Kraft Foods, Inc. v. Int'l. Trading Co., No. 99-1240, 2000 U.S. App. LEXIS 1994, 2000 WL 156556 (Fed. Cir. Feb. 14, 2000).




1. Whether, as part of claim construction, an independent claim describing "protecting back panel" as "relatively rigid" or "stiff"can be literally infringed if claim differentiation creates a presumption that each claim has a different scope, but the written description and prosecution history teaches against the presumption.

2. Whether the holding in Chiuminatta Concrete Concepts, Inc. v. Cardinal Indus., Inc., 145 F.3d 1303, 46 USPQ2d 1752 (Fed. Cir. 1998), which precludes a finding of infringement under the doctrine of equivalents for pre-existing technology, applies to patents that do not use means-plus-function claim limitations.


1. No. The doctrine of claim differentiation is only a presumption and is not intended to broaden claims beyond their scope. The written description and prosecution history can overcome the initial presumption from the doctrine of claim differentiation.

2. No. Chiuminatta does not apply to patents that do not use the means-plus-function claim limitation format.


Kraft Foods, Inc. ("Kraft"), owner of US Patent No. 5,657,873 ("the '873 patent"), sued International Trading Co. and Houston Processing LTD. (collectively "ITC") for infringement. The patent describes various structures to be applied to the bottom of compartmentalized rigid base trays in lieu of an outer enclosure, and finds application in the packaging of Kraft's "Oscar Mayer Lunchables" products. Independent Claim 2 recites a food package comprising, inter alia, "a protecting back panel adhered immovably" to the bottom of the trays. ITC makes similar compartment trays and uses labels that adhere to the bottom.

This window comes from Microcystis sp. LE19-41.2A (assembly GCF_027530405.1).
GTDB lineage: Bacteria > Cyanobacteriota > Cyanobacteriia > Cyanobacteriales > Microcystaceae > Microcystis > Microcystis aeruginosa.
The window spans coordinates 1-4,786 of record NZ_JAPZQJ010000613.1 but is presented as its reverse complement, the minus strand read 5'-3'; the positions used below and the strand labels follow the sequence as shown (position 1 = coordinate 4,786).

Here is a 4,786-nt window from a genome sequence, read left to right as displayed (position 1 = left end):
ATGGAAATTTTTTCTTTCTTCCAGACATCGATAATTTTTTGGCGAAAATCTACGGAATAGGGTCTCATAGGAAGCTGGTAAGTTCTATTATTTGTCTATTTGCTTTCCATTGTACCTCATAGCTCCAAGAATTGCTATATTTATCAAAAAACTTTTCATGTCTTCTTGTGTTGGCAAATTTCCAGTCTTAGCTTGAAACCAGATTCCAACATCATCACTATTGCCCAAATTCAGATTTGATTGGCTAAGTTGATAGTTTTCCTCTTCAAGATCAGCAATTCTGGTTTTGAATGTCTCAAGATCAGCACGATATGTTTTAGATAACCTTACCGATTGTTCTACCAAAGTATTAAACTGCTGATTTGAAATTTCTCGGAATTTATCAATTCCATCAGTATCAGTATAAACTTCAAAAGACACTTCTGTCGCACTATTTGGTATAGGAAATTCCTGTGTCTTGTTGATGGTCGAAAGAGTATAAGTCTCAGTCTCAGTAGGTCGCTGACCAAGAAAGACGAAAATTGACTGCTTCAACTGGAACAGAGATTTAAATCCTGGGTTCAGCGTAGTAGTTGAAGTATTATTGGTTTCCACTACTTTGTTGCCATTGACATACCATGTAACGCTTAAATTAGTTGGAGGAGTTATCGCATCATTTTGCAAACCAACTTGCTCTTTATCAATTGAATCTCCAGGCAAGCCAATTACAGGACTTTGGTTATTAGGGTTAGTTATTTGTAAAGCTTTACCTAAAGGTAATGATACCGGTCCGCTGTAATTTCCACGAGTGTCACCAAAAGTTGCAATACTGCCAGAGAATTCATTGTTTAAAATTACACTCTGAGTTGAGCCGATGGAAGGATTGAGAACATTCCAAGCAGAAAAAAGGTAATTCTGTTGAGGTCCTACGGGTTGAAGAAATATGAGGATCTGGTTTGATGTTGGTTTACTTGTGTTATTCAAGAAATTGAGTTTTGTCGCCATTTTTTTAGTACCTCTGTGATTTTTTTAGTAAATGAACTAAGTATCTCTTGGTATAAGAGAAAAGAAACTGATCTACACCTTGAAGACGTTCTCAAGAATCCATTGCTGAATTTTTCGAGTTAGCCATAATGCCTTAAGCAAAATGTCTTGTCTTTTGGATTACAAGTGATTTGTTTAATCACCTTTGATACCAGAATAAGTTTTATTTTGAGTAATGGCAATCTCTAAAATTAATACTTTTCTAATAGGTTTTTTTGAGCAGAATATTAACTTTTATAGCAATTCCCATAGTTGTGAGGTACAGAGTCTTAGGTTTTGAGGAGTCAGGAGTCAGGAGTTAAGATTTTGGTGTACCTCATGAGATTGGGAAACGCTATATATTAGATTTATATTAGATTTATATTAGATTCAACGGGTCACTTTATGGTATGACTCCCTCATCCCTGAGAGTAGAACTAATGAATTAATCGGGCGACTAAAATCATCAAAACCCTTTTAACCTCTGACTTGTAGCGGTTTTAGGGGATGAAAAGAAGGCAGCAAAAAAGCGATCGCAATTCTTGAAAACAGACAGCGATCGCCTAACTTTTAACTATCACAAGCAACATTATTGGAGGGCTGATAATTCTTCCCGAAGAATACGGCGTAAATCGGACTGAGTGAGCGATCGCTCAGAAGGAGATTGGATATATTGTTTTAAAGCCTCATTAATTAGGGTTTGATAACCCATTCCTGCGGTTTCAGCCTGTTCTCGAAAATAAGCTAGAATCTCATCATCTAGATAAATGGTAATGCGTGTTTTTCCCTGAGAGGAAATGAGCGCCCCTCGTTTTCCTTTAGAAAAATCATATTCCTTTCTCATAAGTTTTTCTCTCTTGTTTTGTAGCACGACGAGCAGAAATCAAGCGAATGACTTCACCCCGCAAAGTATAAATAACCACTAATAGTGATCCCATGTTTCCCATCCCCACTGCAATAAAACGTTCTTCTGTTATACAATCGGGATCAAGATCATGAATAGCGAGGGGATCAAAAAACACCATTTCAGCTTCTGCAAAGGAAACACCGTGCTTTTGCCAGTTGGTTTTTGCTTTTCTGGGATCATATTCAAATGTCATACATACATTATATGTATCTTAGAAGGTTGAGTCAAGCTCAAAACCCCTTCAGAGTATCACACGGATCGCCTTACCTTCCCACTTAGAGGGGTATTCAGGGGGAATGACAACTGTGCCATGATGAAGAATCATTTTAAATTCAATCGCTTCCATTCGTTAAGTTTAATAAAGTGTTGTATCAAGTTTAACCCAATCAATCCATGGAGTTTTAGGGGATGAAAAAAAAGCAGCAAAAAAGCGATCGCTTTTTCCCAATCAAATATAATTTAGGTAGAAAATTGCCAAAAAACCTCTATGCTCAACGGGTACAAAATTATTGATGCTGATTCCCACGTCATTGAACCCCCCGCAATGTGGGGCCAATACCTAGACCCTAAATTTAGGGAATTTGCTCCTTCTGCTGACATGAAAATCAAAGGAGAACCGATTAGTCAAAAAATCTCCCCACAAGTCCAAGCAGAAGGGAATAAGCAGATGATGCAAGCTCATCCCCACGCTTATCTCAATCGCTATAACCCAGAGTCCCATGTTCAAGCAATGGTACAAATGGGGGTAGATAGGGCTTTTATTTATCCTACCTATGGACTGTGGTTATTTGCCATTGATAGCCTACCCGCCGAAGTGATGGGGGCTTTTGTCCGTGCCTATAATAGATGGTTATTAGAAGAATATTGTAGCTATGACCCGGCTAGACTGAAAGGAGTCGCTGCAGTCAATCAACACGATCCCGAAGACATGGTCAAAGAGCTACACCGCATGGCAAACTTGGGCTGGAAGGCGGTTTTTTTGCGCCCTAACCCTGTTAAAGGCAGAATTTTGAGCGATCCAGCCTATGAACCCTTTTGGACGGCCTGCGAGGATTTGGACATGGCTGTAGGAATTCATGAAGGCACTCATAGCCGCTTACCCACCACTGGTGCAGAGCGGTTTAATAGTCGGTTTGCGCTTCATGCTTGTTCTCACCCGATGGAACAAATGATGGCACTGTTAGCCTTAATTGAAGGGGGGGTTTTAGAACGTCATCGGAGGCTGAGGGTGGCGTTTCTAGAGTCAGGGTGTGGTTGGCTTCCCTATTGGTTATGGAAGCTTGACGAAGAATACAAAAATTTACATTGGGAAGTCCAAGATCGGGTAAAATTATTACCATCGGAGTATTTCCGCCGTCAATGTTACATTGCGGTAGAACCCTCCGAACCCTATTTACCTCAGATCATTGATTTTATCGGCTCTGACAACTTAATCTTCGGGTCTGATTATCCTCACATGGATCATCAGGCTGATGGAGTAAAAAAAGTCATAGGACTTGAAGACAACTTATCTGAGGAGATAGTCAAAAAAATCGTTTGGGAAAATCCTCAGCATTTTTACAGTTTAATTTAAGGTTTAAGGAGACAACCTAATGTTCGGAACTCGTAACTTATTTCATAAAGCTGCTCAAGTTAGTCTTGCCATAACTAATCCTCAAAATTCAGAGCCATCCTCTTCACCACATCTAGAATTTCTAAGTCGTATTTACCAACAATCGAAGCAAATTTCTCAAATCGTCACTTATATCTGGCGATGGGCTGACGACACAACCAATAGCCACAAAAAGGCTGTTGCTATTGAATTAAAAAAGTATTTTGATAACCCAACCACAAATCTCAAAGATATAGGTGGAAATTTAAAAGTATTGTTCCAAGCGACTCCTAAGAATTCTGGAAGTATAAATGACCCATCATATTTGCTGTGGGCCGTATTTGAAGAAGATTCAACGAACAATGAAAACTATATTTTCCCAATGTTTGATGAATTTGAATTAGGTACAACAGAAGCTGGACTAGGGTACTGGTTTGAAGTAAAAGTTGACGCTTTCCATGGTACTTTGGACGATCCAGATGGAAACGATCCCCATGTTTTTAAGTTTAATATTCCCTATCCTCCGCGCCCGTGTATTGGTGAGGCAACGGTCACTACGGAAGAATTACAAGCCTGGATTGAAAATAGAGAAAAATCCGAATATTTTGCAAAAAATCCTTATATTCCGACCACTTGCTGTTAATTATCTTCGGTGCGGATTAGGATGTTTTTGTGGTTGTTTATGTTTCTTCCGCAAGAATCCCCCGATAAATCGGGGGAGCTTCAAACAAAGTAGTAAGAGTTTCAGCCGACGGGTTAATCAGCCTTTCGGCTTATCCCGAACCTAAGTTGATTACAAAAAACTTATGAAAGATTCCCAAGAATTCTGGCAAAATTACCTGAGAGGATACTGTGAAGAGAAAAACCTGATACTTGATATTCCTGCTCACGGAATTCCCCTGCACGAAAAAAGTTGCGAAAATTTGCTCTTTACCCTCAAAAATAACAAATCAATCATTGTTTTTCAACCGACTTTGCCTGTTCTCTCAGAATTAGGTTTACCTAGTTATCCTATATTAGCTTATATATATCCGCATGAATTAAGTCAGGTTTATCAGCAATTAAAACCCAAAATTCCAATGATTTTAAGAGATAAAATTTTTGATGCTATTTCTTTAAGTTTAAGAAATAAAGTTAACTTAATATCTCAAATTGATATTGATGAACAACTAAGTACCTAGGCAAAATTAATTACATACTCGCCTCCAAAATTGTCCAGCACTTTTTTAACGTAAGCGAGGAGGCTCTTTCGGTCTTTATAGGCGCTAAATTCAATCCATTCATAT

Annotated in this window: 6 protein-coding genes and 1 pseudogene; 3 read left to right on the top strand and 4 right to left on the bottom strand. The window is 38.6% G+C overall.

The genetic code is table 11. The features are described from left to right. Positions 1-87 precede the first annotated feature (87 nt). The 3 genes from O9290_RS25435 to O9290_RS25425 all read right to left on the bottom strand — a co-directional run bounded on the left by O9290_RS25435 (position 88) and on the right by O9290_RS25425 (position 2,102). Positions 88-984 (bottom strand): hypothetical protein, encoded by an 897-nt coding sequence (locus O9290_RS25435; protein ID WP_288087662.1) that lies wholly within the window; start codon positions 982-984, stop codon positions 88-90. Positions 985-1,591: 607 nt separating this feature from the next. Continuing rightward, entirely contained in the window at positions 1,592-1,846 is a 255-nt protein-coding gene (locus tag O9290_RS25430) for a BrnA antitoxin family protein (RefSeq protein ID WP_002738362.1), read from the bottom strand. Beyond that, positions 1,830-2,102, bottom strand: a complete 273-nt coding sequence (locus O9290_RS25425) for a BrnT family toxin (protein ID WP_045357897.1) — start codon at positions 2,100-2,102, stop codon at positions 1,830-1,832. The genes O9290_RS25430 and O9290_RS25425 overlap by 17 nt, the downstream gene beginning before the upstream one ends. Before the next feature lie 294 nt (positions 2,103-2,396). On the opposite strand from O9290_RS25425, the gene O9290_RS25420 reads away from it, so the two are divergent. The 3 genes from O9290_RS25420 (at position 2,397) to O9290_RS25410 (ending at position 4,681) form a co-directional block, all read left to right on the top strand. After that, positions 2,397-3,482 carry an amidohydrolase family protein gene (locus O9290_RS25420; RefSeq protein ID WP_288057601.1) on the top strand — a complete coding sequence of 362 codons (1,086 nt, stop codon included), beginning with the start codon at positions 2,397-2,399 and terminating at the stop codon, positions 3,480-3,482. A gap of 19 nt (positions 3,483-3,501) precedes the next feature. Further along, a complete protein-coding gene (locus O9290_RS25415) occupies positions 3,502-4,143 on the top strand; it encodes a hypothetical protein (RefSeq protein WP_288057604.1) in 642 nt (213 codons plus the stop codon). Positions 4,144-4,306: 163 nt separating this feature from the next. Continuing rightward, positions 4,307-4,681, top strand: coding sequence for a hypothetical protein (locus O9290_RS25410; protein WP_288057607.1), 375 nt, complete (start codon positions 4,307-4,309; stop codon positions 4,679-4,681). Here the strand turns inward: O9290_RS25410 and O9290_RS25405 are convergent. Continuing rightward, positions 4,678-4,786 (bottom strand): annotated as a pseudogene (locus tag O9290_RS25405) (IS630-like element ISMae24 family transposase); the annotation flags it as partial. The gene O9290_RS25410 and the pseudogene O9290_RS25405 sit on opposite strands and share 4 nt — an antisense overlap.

The district court granted ITC's motion for summary judgment of no literal infringement and no infringement under the doctrine of equivalents of claim 2, the only asserted claim of the '873 patent.

The Federal Circuit affirmed summary judgment with regard to the literal infringement finding, but reversed and remanded with respect to the doctrine of equivalents holding. In addressing the first issue, the Court found that the doctrine of claim differentiation creates a presumption that each claim is different in scope and therefore gives rise to a mere presumption that the claim does not exclude back paneling that is not "relatively stiff." The Federal Circuit found, however, that the written description and patent prosecution can overcome the presumption and that the term "protecting back panel" necessarily excludes non-rigid backing. The Court clarified that the presumption of claim differentiation cannot be used to broaden the scope of a claim. Thus, the Court found that ITC's pressure-sensitive, non-rigid labels do not literally infringe claim 2 because they do not meet the claim limitations.

The Court disagreed with the district court's reading of Chiuminatta. That case precluded finding infringement under the doctrine of equivalents where the accused variation of the patented invention involves preexisting technology. The Federal Circuit agreed with Kraft that Chiuminatta applies only to patents with means-plus-function claim limitations. That format was not used here. The Court stated that a finding of infringement under the doctrine of equivalents is not foreclosed by the mere fact that the asserted equivalent structure was preexisting technology, and that claim limitation was not drafted as means-plus-function. Therefore, the Court held that the district court erred in granting summary judgment and remanded for a trial on the issue of infringement under the doctrine of equivalents.


Prepared by the liibulletin-patent Editorial Board.

About us
Send email